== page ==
Biti warns of implosion in 2018

Source: Biti warns of implosion in 2018 – DailyNews Live

Tendai Kamhungira      3 July 2017

HARARE – Former Finance minister and People’s Democratic Party (PDP)
president Tendai Biti has warned of the army’s involvement in next year’s
elections and a possible implosion directly linked to the volatile Zanu PF
succession wars.

Biti said this at a Sapes Trust-organised post-liberation southern Africa
programme conference on Zimbabwe in Transition: Reform and Reconstruction.

“For me the biggest challenge of 2018, is not a stolen election . . . the
biggest challenge of 2018 is the physical implosion of this country that
may arise out of encroachment by certain components in the army in
civilian territory . . .,” he said, adding that the idea of the
involvement by the army gives him a nightmare.

His sentiment comes after the military issued a chilling warning to
Cabinet minister and politburo member Jonathan Moyo over his criticism of
a government-sponsored Command Agriculture programme.

The warnings by the army are seen in the broader picture of the factional
fights within Zanu PF. The army is seen to have a large voice in who will
take over from President Robert Mugabe.

The Zanu PF party is deeply divided on who should succeed 93-year-old
Mugabe, who is set to stand as a presidential candidate in next year’s

Amid these divisions, two stark groups have emerged, Generation 40 (G40)
and Mnangagwa’s alleged Team Lacoste.

And as the country draws closer to the elections, the stakes are now high
with each camp leaving no stone unturned in its quest to outwit the other.

Biti – who was part of the panel including former vice president, who is
now the National People’s Party (NPP) president Joice Mujuru, former
Finance minister and Mavambo/Kusile/Dawn president Simba Makoni and Zapu
leader Dumiso Dabengwa – said that Zimbabwe is now a broken state owing to
corruption and Mugabe’s bad leadership.

MDC vice president Nelson Chamisa, Zanu PF secretary for administration
Ignatius Chombo and Welshman Ncube, who were also part of the panel,
failed to attend the conference.

The lawyer by profession said that Zimbabwe is a corrupt country, adding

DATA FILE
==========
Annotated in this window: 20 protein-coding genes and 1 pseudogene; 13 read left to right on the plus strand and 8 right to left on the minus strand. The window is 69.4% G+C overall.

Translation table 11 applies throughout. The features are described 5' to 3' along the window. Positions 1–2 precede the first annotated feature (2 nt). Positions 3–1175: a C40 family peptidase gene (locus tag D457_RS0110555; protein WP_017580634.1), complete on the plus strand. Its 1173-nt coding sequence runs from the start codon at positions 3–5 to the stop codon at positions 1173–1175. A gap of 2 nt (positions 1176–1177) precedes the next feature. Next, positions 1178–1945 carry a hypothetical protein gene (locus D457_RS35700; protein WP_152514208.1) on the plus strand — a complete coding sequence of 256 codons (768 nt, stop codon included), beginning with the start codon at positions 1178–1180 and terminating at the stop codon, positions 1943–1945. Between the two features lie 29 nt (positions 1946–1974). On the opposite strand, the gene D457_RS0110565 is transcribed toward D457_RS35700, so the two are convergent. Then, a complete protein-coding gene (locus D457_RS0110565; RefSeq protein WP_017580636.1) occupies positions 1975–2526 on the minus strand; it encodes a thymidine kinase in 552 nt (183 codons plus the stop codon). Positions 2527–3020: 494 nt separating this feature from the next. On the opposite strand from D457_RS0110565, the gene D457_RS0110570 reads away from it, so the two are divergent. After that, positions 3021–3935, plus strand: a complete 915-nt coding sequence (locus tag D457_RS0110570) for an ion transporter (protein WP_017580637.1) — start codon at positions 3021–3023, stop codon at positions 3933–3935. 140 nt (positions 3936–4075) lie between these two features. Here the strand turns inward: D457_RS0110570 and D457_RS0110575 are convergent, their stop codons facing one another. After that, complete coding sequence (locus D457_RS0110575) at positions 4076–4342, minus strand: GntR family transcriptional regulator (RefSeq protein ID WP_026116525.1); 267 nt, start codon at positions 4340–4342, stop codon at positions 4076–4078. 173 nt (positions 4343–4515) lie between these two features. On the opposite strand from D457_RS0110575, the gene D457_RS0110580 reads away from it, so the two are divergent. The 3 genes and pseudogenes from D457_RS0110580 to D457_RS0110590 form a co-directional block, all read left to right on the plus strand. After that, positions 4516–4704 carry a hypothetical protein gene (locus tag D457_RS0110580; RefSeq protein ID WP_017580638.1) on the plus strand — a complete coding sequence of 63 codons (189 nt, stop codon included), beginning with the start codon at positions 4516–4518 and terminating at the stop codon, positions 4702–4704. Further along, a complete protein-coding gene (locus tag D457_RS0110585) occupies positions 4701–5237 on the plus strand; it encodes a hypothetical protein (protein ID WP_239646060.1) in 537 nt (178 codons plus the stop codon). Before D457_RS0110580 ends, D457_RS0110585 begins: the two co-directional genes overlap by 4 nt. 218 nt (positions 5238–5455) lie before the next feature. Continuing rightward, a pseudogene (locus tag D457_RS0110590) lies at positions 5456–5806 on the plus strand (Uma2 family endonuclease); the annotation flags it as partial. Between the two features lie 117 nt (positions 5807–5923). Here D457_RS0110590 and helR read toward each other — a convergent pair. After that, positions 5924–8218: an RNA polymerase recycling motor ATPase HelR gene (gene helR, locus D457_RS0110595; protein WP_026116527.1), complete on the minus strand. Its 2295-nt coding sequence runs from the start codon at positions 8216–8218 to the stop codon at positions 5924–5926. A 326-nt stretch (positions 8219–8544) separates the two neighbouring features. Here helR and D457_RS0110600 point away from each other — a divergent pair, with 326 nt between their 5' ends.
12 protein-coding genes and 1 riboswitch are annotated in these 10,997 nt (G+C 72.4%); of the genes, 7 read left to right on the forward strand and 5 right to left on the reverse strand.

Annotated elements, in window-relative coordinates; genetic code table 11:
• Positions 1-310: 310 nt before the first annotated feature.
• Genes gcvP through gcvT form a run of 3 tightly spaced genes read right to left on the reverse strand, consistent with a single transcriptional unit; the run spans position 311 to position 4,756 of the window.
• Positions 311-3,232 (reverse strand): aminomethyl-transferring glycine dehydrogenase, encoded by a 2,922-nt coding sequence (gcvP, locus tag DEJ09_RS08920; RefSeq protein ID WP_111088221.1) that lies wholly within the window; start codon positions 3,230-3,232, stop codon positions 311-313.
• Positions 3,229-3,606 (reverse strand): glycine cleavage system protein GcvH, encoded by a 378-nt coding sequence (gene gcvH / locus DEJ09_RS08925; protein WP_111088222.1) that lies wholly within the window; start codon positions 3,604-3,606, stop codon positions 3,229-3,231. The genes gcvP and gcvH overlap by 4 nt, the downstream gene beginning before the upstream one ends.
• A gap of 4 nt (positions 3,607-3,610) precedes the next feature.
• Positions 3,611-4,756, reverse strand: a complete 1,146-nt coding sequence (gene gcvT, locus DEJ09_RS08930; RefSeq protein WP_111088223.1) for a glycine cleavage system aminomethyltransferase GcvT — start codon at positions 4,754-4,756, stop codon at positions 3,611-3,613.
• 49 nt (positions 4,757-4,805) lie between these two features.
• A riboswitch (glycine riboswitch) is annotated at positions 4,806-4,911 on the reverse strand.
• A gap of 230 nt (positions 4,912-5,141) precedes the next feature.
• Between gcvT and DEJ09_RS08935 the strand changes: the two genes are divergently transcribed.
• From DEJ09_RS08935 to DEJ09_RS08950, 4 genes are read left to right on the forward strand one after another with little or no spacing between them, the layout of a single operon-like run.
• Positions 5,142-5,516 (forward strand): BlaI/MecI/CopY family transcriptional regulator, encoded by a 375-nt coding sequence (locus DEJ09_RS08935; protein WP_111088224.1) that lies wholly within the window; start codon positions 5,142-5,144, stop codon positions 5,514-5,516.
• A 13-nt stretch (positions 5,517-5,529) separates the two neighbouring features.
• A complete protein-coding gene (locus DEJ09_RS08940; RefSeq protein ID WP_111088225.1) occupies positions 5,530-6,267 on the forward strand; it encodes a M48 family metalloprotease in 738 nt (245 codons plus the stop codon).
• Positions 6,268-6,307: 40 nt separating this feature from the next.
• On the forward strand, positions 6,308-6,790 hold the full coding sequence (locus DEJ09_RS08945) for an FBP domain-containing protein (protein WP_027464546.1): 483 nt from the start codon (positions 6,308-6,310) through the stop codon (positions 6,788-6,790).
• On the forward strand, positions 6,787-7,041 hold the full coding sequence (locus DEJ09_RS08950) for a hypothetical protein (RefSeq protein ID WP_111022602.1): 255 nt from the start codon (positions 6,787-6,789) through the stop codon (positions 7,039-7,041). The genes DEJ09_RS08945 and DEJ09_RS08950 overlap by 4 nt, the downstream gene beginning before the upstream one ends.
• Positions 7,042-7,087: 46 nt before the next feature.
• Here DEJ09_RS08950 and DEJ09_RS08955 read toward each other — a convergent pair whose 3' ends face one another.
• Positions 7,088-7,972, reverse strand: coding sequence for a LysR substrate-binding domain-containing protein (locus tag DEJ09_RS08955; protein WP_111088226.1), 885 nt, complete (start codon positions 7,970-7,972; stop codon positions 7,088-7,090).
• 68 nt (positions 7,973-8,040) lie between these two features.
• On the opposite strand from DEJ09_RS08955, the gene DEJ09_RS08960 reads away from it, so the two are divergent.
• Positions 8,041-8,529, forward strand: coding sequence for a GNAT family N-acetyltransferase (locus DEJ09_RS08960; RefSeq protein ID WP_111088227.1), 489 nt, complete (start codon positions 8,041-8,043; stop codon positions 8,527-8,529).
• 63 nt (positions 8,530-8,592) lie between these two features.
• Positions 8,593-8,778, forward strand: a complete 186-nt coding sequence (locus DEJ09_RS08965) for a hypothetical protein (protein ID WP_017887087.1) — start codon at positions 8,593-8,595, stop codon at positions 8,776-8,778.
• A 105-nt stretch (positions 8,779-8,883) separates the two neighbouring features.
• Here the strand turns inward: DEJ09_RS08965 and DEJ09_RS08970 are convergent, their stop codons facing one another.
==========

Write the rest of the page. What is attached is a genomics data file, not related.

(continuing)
that people need to converge on a common vision, if ever they dream of
removing Mugabe from office.

“Our politics has been personalised and when you personalise politics, you
create little big men. Mugabe is a little big man, he runs this country by
cohesion, capture and corruption . . . and has nothing to offer . . . ,”
Biti said.

Like all the other speakers, Biti expressed high chances of succeeding
under a coalition of opposition political parties.

“We need to have some modicum of reforms, particularly as we go towards
2018. . . this time we talk about the establishment of an independent
electoral management body for the drafting of a new voters’ roll . . .,”
he said.

The other speakers all agreed that the issue of positions is not any
necessary in the mooted coalition, adding that advocating for change was
the only priority.

Makoni said people need to focus on what they want not who will lead the

On the other hand, Mujuru said that she does not care about a position
anymore, in a major U-turn from her earlier position that she was the
suitable candidate to lead the coalition based on her experience and war

She said people must come up with ideas to defeat Zanu PF, building this
around a coalition.

” . . . I don’t care whether you say Joice should not lead, I have led, I
have been a vice president for ten years, I have acted though not
executive. But what I want is that which we struggled for before I die. We
do not deserve to be where we are,” she said.

Dabengwa said that Zimbabwe needs not to be in the current messy that it
finds itself in, nearly four decades after independence.

He said that they did not fight oppression to renew oppressors, adding
that there must be a provision of clear alternatives.

He further castigated the country’s Land Reform Programme, which he said
was implemented in a manner opposite from the agreed recommendations.